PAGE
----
serving a machine gun. But the lads from Berkshire made their way into that trench and bayoneted the Germans where they stood, fighting to the last. The Lincolns, against desperate resistance, eventually occupied their section of the trench and then waited for the Irishmen and the Rifle Brigade to come and take the village ahead of them. Meanwhile the second Thirty-ninth Garhwalis on the right had taken their trenches with a rush and were away towards the village and the Biez Wood.
"Things had moved so fast that by the time the troops were ready to advance against the village the artillery had not finished its work. So, while the Lincolns and the Berks assembled the prisoners who were trooping out of the trenches in all directions, the infantry on whom devolved the honor of capturing the village, waited. One saw them standing out in the open, laughing and cracking jokes amid the terrific din made by the huge howitzer shells screeching overhead and bursting in the village, the rattle of machine guns all along the line, and the popping of rifles. Over to the right where the Garhwalis had been working with the bayonet, men were shouting hoarsely and wounded were groaning as the stretcher-bearers, all heedless of bullets, moved swiftly to and fro over the shell-torn ground.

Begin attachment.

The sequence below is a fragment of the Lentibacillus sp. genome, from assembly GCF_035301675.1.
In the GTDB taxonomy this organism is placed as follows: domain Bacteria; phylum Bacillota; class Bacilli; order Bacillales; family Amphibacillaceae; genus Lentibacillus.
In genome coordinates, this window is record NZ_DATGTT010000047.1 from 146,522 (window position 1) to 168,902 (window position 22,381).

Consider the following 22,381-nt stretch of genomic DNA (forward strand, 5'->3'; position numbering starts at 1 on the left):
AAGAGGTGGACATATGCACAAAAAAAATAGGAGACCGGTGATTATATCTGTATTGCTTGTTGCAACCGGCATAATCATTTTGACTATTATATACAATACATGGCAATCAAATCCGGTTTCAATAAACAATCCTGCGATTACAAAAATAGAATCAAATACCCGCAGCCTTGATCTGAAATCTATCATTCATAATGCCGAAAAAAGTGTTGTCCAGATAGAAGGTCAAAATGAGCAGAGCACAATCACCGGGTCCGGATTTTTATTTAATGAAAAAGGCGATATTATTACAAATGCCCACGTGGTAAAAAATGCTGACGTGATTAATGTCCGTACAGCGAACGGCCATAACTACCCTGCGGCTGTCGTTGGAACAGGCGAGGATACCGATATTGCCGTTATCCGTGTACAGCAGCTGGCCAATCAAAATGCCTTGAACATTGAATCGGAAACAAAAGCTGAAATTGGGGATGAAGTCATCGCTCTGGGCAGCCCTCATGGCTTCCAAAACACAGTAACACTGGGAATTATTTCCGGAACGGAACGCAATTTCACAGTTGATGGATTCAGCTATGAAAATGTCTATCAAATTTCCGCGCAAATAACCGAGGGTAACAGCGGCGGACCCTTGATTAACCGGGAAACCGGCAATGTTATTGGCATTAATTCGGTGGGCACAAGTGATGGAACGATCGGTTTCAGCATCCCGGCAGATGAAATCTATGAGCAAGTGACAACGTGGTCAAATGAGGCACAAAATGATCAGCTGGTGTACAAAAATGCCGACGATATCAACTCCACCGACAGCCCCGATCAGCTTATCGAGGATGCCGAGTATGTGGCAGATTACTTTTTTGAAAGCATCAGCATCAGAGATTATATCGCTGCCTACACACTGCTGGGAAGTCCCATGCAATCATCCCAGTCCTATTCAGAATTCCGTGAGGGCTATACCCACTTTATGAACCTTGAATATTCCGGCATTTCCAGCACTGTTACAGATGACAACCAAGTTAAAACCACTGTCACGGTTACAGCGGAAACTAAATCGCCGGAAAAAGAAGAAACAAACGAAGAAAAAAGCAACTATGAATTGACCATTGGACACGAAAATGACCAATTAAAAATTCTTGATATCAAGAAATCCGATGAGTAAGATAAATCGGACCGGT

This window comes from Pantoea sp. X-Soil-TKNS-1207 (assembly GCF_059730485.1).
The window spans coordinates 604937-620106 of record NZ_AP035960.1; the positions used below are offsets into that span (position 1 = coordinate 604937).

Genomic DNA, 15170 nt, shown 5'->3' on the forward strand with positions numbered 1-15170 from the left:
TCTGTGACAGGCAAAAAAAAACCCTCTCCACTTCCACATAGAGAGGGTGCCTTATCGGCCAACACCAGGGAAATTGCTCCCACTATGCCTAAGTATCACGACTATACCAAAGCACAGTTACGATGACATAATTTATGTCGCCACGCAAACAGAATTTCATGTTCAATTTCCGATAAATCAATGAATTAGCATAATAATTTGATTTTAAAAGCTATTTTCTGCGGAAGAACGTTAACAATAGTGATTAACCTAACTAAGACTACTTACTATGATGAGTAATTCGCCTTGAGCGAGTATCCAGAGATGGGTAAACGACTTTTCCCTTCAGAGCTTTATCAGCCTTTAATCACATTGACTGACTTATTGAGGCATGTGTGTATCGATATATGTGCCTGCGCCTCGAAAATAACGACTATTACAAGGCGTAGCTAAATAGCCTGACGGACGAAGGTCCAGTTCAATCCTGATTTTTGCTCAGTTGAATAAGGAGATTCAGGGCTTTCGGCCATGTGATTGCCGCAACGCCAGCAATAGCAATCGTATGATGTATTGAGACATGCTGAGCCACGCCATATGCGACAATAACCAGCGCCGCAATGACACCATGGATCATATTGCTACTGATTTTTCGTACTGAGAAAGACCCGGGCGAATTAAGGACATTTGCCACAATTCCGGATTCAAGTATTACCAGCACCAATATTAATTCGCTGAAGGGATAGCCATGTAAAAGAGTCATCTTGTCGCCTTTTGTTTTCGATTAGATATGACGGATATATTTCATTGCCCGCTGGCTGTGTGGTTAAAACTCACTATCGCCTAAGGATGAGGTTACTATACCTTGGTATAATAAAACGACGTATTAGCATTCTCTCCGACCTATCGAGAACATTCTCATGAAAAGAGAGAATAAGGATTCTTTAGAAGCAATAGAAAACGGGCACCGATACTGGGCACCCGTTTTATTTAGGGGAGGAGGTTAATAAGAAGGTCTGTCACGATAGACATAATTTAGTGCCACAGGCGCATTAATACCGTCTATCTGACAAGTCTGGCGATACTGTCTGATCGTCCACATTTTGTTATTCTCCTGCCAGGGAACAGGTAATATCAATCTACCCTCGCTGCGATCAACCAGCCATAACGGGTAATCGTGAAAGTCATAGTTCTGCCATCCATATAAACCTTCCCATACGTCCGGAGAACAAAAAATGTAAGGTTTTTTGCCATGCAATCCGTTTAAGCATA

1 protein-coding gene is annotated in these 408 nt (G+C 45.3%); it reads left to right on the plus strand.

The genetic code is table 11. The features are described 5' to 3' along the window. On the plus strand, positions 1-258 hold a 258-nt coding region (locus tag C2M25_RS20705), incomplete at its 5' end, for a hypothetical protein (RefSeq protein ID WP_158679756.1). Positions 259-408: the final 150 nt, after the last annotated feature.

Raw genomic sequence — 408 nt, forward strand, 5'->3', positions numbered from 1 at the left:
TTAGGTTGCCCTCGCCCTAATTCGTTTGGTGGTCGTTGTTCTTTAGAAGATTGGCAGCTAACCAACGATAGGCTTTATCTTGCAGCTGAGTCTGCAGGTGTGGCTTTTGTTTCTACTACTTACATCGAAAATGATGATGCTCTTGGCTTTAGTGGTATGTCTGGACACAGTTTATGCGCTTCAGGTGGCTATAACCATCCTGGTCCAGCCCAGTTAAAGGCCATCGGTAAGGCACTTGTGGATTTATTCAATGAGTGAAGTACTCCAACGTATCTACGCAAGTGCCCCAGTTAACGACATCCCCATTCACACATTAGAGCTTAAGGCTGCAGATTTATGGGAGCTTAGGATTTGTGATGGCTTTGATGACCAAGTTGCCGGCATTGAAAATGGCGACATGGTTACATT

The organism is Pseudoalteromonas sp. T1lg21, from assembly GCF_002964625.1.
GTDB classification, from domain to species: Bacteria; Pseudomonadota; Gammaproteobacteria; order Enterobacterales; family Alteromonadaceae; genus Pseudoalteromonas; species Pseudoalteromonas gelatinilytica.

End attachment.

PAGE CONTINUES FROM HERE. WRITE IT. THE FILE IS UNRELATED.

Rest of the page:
"There was bloody work in the village of Neuve Chapelle. The capture of a place at the bay
History, Winston Churchill observed, is written by the victors. Rarely though has history been written so badly and with such obvious and laughable bias.